Select Committee on Environment, Transport and Regional Affairs Appendices to the Minutes of Evidence



The Role of Roads—The Landscape View

  The Landscape Institute Technical Committee belie7ves we cannot build our way out of the current traffic congestion. Fundamental change is required towards a more diverse and flexible system leading to an integrated transport system offering a choice between linked modes of transport and reducing the need for travel.

  The management and integration of both major trunk roads and motorways and the local road network is of equal importance and must be combined in any new strategy.

  There should be both a national strategic plan linked to a framework of local transportation plans. As an essential first step the Government should be establishing a single national transport agency through the DETR.

  Whilst encouraging the adoption of an integrated transport policy, we should concentrate on the improvement of the existing road network rather than new and greenfield development. The emphasis should be on capacity increase with minimum land take solutions.

  The task ahead to rationalise and resolve the transportation problems faced by this country is daunting. Transportation directly influences the physical structure of society and implies radical changes to the way we live. Landscape Architecture is an important design tool in ensuring the balance between conflicting environmental and economic pressures.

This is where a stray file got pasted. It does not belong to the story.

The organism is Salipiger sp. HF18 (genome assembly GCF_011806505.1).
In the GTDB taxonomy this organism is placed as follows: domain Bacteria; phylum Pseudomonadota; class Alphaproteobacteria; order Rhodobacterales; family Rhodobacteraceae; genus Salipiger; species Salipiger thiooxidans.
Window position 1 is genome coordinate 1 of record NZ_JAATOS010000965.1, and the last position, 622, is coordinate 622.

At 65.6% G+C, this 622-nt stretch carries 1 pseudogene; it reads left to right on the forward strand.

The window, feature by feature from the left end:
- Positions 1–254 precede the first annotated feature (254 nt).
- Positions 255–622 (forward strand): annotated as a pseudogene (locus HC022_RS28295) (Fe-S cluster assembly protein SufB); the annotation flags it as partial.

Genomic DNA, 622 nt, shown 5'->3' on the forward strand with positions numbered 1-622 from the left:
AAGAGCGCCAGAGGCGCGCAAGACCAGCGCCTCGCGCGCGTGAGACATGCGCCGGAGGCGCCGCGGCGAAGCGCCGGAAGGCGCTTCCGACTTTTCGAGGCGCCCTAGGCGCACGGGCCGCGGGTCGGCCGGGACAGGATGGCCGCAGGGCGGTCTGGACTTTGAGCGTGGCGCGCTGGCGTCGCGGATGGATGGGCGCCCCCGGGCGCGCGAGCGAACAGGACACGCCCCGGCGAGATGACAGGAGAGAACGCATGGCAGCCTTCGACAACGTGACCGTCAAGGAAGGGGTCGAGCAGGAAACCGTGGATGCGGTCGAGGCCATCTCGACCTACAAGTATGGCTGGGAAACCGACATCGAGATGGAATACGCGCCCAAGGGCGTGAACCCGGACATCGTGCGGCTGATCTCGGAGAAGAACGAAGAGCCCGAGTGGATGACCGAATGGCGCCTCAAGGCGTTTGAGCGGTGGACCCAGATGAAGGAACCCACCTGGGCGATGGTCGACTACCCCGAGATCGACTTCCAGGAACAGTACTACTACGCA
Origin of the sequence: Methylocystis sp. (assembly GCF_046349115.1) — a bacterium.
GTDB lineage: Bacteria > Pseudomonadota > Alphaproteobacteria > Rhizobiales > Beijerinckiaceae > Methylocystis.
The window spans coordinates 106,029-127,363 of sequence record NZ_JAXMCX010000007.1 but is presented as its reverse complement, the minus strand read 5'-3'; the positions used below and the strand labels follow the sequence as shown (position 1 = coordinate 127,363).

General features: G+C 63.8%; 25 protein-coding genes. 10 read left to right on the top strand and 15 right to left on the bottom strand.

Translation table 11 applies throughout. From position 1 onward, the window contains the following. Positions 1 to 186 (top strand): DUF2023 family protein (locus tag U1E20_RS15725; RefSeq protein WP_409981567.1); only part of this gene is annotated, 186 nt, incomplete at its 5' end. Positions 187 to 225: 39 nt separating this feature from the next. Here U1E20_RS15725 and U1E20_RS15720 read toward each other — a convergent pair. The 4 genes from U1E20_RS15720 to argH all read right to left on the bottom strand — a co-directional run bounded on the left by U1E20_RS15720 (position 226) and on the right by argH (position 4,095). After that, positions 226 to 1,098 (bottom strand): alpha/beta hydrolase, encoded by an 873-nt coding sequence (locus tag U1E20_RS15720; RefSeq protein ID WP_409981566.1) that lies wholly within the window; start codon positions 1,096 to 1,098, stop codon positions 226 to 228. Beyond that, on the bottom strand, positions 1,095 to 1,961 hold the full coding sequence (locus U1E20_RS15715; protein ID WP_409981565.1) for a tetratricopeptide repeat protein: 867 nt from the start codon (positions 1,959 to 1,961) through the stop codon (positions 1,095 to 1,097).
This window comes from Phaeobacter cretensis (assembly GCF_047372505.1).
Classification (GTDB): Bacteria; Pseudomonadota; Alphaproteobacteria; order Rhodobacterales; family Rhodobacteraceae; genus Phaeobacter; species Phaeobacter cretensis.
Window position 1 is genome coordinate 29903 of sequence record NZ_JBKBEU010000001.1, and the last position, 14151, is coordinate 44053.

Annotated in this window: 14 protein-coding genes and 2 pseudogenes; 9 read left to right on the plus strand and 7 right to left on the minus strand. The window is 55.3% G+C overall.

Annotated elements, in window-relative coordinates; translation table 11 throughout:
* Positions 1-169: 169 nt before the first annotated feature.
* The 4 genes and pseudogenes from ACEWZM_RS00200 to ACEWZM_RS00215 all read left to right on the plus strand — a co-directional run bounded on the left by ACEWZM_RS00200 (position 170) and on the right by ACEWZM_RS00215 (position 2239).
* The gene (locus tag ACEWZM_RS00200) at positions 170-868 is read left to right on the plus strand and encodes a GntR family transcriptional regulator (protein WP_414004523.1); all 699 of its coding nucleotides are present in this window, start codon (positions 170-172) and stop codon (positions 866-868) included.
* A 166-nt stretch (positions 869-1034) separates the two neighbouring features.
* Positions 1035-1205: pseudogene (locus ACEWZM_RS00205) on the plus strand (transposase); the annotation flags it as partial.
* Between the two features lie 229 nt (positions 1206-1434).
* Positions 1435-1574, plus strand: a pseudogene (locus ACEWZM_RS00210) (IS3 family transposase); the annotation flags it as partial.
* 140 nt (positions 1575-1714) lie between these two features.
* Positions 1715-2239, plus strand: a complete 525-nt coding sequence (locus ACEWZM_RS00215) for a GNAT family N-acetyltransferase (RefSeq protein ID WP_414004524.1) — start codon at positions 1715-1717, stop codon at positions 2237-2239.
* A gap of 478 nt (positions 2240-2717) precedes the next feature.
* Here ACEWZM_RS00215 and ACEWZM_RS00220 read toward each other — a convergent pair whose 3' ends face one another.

Implementation of PPG 13 will greatly assist in the comprehensive comparison of alternative transport modes. It should also be utilised in the preservation and allocation of land uses which will enable defunct transport modes to be reinvigorated and enable goods to be transferred from one mode to another.

  Traffic management schemes can be closely aligned with urban and town centre environmental improvements. Landscape design can make a significant contribution to road safety and driver behaviour. It can also establish a sense of identity, making urban space more attractive to individual and community use. The "Landscape strategy for London's trunk road network" is a constructive first step towards influencing the urban/road environment.7

  There has been significant improvement in recent years in the level of environmental mitigation achieved on conventional road building contracts. The Committee is convinced, however, that the most important aspect of mitigation is correct route selection at an early stage of scheme development. Early landscape/environmental appraisal will be even more important with an integrated transport objective where alternative and interdependent transport modes are compared.

  The Institute has commented in the past about the shortcomings of relaying on cost benefit analysis, particularly with reference to environmental assessment. It is concerned that the Government wishes to continue to use cost benefit analysis to play a part in deciding priorities. As such methods undermine the significance of environmental impact, the Institute would like to see a more meaningful methodology adopted to avoid the numerical assessment of landscape impact.

  Throughout the whole network there should be local programmes regularly to audit and improve the environmental mitigation of existing and upgraded roads and enhance the design and management of the roadside "soft estate".

  The Technical Committee recommends establishing a commission to develop an environmental methodology CAF (Comparative Assessment Framework) which compares the environmental impacts of a series of combined transport alternatives.

  Much of the content of this Position Paper was discussed at an Integrated Transport Forum hosted by the Technical Committee on 4 March 1998 in London. The Forum was attended by key representatives from DETR, The Scottish Office, the Welsh Office and the Highways Agency as well as landscape architects with a specialist interest in transport issues.

The Landscape Institute Technical Committee

11 May 1998

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